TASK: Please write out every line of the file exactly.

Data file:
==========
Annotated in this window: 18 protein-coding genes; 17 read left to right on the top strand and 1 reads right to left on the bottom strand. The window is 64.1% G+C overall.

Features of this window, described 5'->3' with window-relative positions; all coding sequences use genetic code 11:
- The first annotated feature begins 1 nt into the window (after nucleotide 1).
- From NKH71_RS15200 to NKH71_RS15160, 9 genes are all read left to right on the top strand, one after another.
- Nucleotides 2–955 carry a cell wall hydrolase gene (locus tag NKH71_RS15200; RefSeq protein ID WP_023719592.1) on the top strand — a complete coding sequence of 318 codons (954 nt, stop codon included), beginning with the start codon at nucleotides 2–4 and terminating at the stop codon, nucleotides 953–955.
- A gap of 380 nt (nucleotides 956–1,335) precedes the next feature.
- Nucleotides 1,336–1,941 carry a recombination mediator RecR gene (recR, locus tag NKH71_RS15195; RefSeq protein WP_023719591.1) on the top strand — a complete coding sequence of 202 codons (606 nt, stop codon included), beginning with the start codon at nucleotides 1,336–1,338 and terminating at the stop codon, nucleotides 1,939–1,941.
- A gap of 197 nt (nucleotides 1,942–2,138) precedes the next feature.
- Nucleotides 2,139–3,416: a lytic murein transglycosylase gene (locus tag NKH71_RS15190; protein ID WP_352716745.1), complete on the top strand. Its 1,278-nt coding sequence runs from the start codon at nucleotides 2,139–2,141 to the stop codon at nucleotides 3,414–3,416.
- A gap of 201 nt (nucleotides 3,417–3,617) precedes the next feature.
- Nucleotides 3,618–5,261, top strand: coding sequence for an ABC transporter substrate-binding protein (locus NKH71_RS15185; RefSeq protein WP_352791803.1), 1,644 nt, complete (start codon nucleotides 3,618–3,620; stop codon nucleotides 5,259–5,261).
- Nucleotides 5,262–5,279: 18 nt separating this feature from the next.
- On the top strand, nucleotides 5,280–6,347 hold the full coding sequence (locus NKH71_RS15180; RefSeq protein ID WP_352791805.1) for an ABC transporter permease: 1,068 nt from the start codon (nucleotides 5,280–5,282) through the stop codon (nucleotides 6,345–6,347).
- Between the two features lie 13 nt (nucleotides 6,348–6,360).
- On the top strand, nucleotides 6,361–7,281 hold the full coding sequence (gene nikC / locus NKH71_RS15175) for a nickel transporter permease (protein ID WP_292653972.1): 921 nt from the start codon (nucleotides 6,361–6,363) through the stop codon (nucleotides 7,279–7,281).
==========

Annotated in this window: 18 protein-coding genes; 17 read left to right on the top strand and 1 reads right to left on the bottom strand. The window is 64.1% G+C overall.

Features of this window, described 5'->3' with window-relative positions; all coding sequences use genetic code 11:
- The first annotated feature begins 1 nt into the window (after nucleotide 1).
- From NKH71_RS15200 to NKH71_RS15160, 9 genes are all read left to right on the top strand, one after another.
- Nucleotides 2–955 carry a cell wall hydrolase gene (locus tag NKH71_RS15200; RefSeq protein ID WP_023719592.1) on the top strand — a complete coding sequence of 318 codons (954 nt, stop codon included), beginning with the start codon at nucleotides 2–4 and terminating at the stop codon, nucleotides 953–955.
- A gap of 380 nt (nucleotides 956–1,335) precedes the next feature.
- Nucleotides 1,336–1,941 carry a recombination mediator RecR gene (recR, locus tag NKH71_RS15195; RefSeq protein WP_023719591.1) on the top strand — a complete coding sequence of 202 codons (606 nt, stop codon included), beginning with the start codon at nucleotides 1,336–1,338 and terminating at the stop codon, nucleotides 1,939–1,941.
- A gap of 197 nt (nucleotides 1,942–2,138) precedes the next feature.
- Nucleotides 2,139–3,416: a lytic murein transglycosylase gene (locus tag NKH71_RS15190; protein ID WP_352716745.1), complete on the top strand. Its 1,278-nt coding sequence runs from the start codon at nucleotides 2,139–2,141 to the stop codon at nucleotides 3,414–3,416.
- A gap of 201 nt (nucleotides 3,417–3,617) precedes the next feature.
- Nucleotides 3,618–5,261, top strand: coding sequence for an ABC transporter substrate-binding protein (locus NKH71_RS15185; RefSeq protein WP_352791803.1), 1,644 nt, complete (start codon nucleotides 3,618–3,620; stop codon nucleotides 5,259–5,261).
- Nucleotides 5,262–5,279: 18 nt separating this feature from the next.
- On the top strand, nucleotides 5,280–6,347 hold the full coding sequence (locus NKH71_RS15180; RefSeq protein ID WP_352791805.1) for an ABC transporter permease: 1,068 nt from the start codon (nucleotides 5,280–5,282) through the stop codon (nucleotides 6,345–6,347).
- Between the two features lie 13 nt (nucleotides 6,348–6,360).
- On the top strand, nucleotides 6,361–7,281 hold the full coding sequence (gene nikC / locus NKH71_RS15175) for a nickel transporter permease (protein ID WP_292653972.1): 921 nt from the start codon (nucleotides 6,361–6,363) through the stop codon (nucleotides 7,279–7,281).